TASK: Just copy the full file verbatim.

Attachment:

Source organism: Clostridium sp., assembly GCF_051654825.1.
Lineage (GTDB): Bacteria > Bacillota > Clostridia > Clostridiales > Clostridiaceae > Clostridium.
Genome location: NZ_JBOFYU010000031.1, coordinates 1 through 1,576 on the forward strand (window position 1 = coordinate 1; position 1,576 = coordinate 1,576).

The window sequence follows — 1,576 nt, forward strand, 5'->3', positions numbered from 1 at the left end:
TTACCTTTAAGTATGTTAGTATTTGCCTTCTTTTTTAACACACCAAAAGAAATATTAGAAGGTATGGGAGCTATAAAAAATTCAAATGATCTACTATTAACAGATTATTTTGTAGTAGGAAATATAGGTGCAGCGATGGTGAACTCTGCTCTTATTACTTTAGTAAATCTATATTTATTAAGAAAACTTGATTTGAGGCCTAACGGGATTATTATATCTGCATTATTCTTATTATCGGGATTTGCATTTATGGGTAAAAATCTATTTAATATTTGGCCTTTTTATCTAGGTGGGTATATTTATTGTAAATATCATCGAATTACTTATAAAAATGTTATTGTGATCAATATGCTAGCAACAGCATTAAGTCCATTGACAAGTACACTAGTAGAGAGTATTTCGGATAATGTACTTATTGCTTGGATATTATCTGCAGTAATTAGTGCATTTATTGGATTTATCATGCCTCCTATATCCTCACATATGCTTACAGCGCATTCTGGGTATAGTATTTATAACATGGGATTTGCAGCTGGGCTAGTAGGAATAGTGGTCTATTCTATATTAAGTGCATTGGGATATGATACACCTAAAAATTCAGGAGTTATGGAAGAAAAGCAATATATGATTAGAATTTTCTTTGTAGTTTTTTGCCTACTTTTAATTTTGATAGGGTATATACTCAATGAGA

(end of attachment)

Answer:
Source organism: Clostridium sp., assembly GCF_051654825.1.
Lineage (GTDB): Bacteria > Bacillota > Clostridia > Clostridiales > Clostridiaceae > Clostridium.
Genome location: NZ_JBOFYU010000031.1, coordinates 1 through 1,576 on the forward strand (window position 1 = coordinate 1; position 1,576 = coordinate 1,576).

The window sequence follows — 1,576 nt, forward strand, 5'->3', positions numbered from 1 at the left end:
TTACCTTTAAGTATGTTAGTATTTGCCTTCTTTTTTAACACACCAAAAGAAATATTAGAAGGTATGGGAGCTATAAAAAATTCAAATGATCTACTATTAACAGATTATTTTGTAGTAGGAAATATAGGTGCAGCGATGGTGAACTCTGCTCTTATTACTTTAGTAAATCTATATTTATTAAGAAAACTTGATTTGAGGCCTAACGGGATTATTATATCTGCATTATTCTTATTATCGGGATTTGCATTTATGGGTAAAAATCTATTTAATATTTGGCCTTTTTATCTAGGTGGGTATATTTATTGTAAATATCATCGAATTACTTATAAAAATGTTATTGTGATCAATATGCTAGCAACAGCATTAAGTCCATTGACAAGTACACTAGTAGAGAGTATTTCGGATAATGTACTTATTGCTTGGATATTATCTGCAGTAATTAGTGCATTTATTGGATTTATCATGCCTCCTATATCCTCACATATGCTTACAGCGCATTCTGGGTATAGTATTTATAACATGGGATTTGCAGCTGGGCTAGTAGGAATAGTGGTCTATTCTATATTAAGTGCATTGGGATATGATACACCTAAAAATTCAGGAGTTATGGAAGAAAAGCAATATATGATTAGAATTTTCTTTGTAGTTTTTTGCCTACTTTTAATTTTGATAGGGTATATACTCAATGAGA